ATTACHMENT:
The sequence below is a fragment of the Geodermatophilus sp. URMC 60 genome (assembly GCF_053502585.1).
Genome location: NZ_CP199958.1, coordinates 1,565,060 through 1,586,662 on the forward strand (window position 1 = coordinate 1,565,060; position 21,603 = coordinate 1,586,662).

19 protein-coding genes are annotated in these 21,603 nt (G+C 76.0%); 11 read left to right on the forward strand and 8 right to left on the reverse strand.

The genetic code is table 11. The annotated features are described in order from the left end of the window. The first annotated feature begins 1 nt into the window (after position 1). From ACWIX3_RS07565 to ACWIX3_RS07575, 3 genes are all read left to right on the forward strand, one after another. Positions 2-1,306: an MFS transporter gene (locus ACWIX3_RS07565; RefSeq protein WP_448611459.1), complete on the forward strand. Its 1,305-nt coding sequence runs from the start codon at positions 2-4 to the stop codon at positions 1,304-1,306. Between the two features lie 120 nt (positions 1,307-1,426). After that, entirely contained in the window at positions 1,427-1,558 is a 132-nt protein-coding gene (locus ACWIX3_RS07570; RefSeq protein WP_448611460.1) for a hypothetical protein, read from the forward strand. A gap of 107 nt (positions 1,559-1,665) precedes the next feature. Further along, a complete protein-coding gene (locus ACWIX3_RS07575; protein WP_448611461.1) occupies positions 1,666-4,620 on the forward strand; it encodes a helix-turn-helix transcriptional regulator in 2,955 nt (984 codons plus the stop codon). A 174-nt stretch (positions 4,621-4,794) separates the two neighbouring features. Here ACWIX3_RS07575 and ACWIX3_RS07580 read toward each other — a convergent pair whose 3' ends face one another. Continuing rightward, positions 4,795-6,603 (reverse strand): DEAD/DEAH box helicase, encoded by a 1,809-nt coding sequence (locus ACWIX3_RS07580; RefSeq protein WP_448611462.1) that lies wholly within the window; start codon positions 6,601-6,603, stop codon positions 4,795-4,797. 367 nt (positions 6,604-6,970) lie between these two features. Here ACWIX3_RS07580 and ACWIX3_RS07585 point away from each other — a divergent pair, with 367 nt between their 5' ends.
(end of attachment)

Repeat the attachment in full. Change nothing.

The sequence below is a fragment of the Geodermatophilus sp. URMC 60 genome (assembly GCF_053502585.1).
Genome location: NZ_CP199958.1, coordinates 1,565,060 through 1,586,662 on the forward strand (window position 1 = coordinate 1,565,060; position 21,603 = coordinate 1,586,662).

19 protein-coding genes are annotated in these 21,603 nt (G+C 76.0%); 11 read left to right on the forward strand and 8 right to left on the reverse strand.

The genetic code is table 11. The annotated features are described in order from the left end of the window. The first annotated feature begins 1 nt into the window (after position 1). From ACWIX3_RS07565 to ACWIX3_RS07575, 3 genes are all read left to right on the forward strand, one after another. Positions 2-1,306: an MFS transporter gene (locus ACWIX3_RS07565; RefSeq protein WP_448611459.1), complete on the forward strand. Its 1,305-nt coding sequence runs from the start codon at positions 2-4 to the stop codon at positions 1,304-1,306. Between the two features lie 120 nt (positions 1,307-1,426). After that, entirely contained in the window at positions 1,427-1,558 is a 132-nt protein-coding gene (locus ACWIX3_RS07570; RefSeq protein WP_448611460.1) for a hypothetical protein, read from the forward strand. A gap of 107 nt (positions 1,559-1,665) precedes the next feature. Further along, a complete protein-coding gene (locus ACWIX3_RS07575; protein WP_448611461.1) occupies positions 1,666-4,620 on the forward strand; it encodes a helix-turn-helix transcriptional regulator in 2,955 nt (984 codons plus the stop codon). A 174-nt stretch (positions 4,621-4,794) separates the two neighbouring features. Here ACWIX3_RS07575 and ACWIX3_RS07580 read toward each other — a convergent pair whose 3' ends face one another. Continuing rightward, positions 4,795-6,603 (reverse strand): DEAD/DEAH box helicase, encoded by a 1,809-nt coding sequence (locus ACWIX3_RS07580; RefSeq protein WP_448611462.1) that lies wholly within the window; start codon positions 6,601-6,603, stop codon positions 4,795-4,797. 367 nt (positions 6,604-6,970) lie between these two features. Here ACWIX3_RS07580 and ACWIX3_RS07585 point away from each other — a divergent pair, with 367 nt between their 5' ends.